Pastoralist Knowledge Hub

Pastoral mobility and animal welfare in a changing landscape

A diverse and interactive panel discussion at the CFS 46


18/10/2019 -

Policies and legislations should support initiatives that facilitate pastoral mobility, resource access and animal welfare. This was the key message at the side-event titled “Pastoral mobility and animal welfare in a changing landscape.”FAO’s Pastoralist Knowledge Hub, The Donkey Sanctuary and World Horse Welfare organized this side-event, which took place on 18October 2019 at the 46th meeting of the Committee on World Food Security (CFS 46).

Ambassador and Permanent Representative of the Islamic Republic of Iran to FAO and the Rome Based Agencies, Mohammad Emadi opened the session by stating the importance of mobile pastoralism for the environment as well as for pastoral livelihoods and national and regional economies. He mentioned pastoral mobility is contextual to various given situations and their issues vary from place to place globally. The Ambassador reiterated the recognition of the basic and ownership rights of mobile pastoralists is fundamental to gain their voice and role in governance mechanisms to protect them.

Sibiri Jean Zoundi, the Deputy Director of Sahel and West Africa Club of OECD, made reference to the decision on the regional transhumance protocol of West Africa was made by ECOWAS in 1998 to facilitate and promote a peaceful transhumance between the Sahelian and Coastal countries of West Africa. A regional dialogue mechanism was later formed to prevent and resolve conflict related to cross-border transhumance through annual meetings of all actors and stakeholders to discuss the implementation of the cross-border transhumance plan.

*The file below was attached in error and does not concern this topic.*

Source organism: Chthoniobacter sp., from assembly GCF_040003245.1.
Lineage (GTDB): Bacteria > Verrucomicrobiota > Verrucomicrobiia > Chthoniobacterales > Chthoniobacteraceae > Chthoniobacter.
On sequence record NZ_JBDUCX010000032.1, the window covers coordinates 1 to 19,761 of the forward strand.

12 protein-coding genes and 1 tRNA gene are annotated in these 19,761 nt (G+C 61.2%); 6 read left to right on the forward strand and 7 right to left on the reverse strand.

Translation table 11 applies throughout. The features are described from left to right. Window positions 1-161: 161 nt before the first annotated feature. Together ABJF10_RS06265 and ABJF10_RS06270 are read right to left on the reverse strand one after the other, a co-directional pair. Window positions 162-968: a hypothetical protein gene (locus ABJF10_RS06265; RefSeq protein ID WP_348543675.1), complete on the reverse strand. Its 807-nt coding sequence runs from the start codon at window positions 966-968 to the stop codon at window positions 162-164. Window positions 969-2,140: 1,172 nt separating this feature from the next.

Michael Odhiambo, the Director of People, Land and Rural Development referred to the Policy Framework for Pastoralism in Africa, the East African Community Protocol on Environment and Natural Resources, the draft Intergovernmental Authority on Development (IGAD) Protocol on Transhumance. He talked about the bilateral agreements between countries – made in the context of managing cross-border conflicts between pastoralist communities, to facilitate cross-border mobility during droughts, pointing out that there is no binding and enforceable regional policy or national legislation on mobility in the region. 

Engin Yilmaz, Director of Yolda Initiative cited the importance of the call for an International Year of Rangelands and Pastoralists. This International year is important to increase the recognition and the importance of rangelands and pastoralists while raising the awareness of sustainable pastoralism and rangelands. Verdiana Morandi, a shepherdess, President of RETE Appia and WAMIP representative stated that; being mobile enforces rural networks between people and ensures consistent quality food supply but impeding mobility blocks the pastoralist production system, ecosystem services, food, and animal quality produced.

The value and contribution of working animals to pastoralist systems is complex but cannot be underestimated, yet these animals are marginalized. Rebecca Whay, the representative of The Donkey Sanctuary and World Horse Welfare stated that working animals are particularly important to the pastoralist women as they contribute to their work – providing labor and transport – they generate security for pastoral livelihoods. Their welfare is highly important for the continuation of these services and policies and legislations should be more inclusive and supportive of these working animals.

Pastoral mobility is a reality that will happen with or without policies and legislations. Absence of regulations frustrate pastoralists in the practice of mobility and engenders conflict between them and other land users. Collaborative and mutually beneficial interventions for pastoralists and animal wellbeing are key to supporting pastoral mobility and animal welfare, helping to alleviate the impact of economic, social and environmental challenge, especially during crisis periods. 

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